We bought a 5-axis 10’x20’ with a six foot Z and cut more than a few 30’ long mold patterns that were laser tracker verified at +/- .007. Years later we saw the tolerance slipping, turned out that the bearings were being lubricated on schedule, but no-one had removed them for recommended cleaning and inspection. With worn bearings replaced we hit tolerances again. Poor tolerance from any machine is usually maintenance related.
For the most part, routers are routers; steel assemblies with bearings and motors. Some use far better components than others but all are similar in that area. Support, instant parts availability, and controller features are the real differences I’ve seen between manufacturers. Features unique to the Thermwood controller seemed like no big deal when we first heard about them, but now we wonder how anyone gets along without them.
I work for a custom plastic fabrication shop and we use only Thermwood routers. We have 3 3axis machines (2 model 45's and 1 model 53) as well as 3 5axis machines (2 model 67's and a model C-75). I swear by these machines. I use mostly the model 45 (5' x 10' table, moving gantry) and model 53 (5' x 20' table, moving gantry) and I cut mainly plastics parts, and very rarly aluminum, and I have almost no complaints. My tolerances are within 0.005 consistantly and the finish is always good. I think 0.005 is pretty good for a 20' table! I'm especially happy with the edge finish of polycarbonate and acrylic. It's very clean with no tool marks. Of course, this has a lot to do with the cutter selection as well as feeds and speeds, but the machine runs smooth which is a big help. I love the auto tool measure feature, it’s a big change from the old way of doing it one at a time with a dial indicator. And just to make sure, I've checked the tools manually before and it's accurate within a couple thousandths. The pop-up locators are great too, it makes changing out parts very fast.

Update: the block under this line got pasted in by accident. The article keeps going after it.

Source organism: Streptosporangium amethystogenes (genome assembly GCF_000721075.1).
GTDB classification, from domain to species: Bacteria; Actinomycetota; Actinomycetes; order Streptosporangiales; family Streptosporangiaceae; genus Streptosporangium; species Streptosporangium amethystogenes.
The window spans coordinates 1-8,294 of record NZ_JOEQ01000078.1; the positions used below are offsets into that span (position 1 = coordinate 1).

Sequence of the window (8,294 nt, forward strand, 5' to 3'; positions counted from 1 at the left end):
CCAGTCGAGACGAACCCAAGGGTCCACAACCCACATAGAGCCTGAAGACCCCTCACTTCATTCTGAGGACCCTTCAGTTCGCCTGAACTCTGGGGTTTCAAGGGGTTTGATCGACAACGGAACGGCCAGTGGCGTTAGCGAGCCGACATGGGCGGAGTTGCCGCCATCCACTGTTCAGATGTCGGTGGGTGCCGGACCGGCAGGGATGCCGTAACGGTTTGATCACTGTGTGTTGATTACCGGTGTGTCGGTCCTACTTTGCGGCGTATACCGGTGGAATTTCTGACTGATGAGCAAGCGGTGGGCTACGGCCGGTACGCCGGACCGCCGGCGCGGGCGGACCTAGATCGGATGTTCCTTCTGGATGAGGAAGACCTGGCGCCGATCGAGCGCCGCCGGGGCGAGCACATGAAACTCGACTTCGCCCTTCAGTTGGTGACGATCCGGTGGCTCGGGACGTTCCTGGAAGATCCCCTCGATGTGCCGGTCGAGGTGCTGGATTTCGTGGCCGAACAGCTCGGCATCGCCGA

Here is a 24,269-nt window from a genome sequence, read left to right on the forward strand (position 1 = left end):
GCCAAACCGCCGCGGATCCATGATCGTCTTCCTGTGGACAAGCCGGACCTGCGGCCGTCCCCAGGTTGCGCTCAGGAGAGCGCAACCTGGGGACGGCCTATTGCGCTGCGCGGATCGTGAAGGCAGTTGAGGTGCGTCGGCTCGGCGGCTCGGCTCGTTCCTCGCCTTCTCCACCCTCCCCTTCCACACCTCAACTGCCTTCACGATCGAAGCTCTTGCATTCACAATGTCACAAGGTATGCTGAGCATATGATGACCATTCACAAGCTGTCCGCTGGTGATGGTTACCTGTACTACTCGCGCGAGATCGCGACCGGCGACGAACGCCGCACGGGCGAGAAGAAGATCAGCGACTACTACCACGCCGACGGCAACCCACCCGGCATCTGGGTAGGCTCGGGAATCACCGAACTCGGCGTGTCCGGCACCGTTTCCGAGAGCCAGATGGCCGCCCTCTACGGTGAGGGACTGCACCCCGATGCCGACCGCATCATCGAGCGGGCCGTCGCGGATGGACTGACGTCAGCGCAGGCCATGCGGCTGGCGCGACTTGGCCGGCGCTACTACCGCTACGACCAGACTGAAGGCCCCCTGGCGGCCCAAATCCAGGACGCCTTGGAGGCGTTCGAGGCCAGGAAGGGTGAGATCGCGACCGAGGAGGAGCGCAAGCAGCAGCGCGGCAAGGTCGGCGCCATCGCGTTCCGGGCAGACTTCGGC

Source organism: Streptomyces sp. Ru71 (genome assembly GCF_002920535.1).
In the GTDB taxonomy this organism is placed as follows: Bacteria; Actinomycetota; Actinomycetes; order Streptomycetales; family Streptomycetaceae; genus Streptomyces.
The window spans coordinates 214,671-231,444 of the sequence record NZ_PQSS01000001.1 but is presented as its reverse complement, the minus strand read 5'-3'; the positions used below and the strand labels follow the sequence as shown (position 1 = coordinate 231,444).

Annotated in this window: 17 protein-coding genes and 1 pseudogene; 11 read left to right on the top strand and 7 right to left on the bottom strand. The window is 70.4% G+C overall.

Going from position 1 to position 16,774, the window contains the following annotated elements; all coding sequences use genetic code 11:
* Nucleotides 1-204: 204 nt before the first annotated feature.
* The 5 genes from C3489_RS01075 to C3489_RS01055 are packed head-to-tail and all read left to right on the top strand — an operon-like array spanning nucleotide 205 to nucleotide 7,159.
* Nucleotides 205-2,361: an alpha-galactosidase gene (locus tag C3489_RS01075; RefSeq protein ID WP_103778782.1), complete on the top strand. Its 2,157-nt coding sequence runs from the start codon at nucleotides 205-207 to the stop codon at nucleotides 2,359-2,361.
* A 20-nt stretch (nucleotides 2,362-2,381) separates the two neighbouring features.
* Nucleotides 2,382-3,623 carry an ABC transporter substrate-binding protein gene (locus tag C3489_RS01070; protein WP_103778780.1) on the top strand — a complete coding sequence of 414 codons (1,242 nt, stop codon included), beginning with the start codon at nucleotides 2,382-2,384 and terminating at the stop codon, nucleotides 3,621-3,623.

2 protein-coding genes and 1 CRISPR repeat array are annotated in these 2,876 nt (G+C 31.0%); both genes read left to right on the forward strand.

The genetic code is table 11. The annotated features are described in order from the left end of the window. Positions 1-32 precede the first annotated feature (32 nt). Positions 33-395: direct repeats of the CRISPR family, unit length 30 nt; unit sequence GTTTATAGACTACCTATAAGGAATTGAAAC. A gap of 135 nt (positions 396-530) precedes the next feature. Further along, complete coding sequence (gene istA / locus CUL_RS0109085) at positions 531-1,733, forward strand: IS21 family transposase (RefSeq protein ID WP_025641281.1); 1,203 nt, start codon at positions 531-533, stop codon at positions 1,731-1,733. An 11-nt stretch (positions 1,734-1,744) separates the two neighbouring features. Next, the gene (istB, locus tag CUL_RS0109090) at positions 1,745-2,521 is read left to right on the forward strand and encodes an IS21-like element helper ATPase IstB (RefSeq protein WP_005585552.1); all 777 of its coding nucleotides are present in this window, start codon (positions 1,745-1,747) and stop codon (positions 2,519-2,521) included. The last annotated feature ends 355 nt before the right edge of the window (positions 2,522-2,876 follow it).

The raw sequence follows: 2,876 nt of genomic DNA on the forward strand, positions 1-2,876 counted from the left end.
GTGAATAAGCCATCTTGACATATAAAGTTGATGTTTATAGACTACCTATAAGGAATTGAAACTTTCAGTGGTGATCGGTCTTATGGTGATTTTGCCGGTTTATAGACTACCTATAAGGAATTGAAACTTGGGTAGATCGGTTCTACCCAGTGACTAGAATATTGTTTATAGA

2 of our 5 axis routers have the twin tables that can be tied together and if you're producing any kind of quantity this is a big help. While one table is routing the other is being set up with the next part. There is almost no time between parts.
I have to say, in the world of routers, Thermwood rules! I've been to their facility in Dale, Indiana and its pretty impressive. Everything is done in house, which you don't see a lot of anymore! Their tech support is awesome. Any issue that I have had has been solved over the phone in a matter of minutes.
As far as the difference between Onsrud and Thermwood I can't really say. I've never used an Onsrud machine. I have used their cutters alot and they work great. I have noticed that Onsrud is a little more pricy.
I hope this helps you make a decision! And if you have any other questions I can probably answer them, I’ve used these machines a lot.
P.S. I’m in no way affiliated with Thermwood, I just use their machines!
I have to say that I have no real experience with either of these companys. But I can say that the Komo and Northwood machines that I work with are very good and reliable. Komo service is lacking unless you buy one of their service plans then??? What I can say is that the shop I work in will never buy another rack and pinion driven gantry machine ever again. I will not mention the manufaturer of our problem machines here unless asked.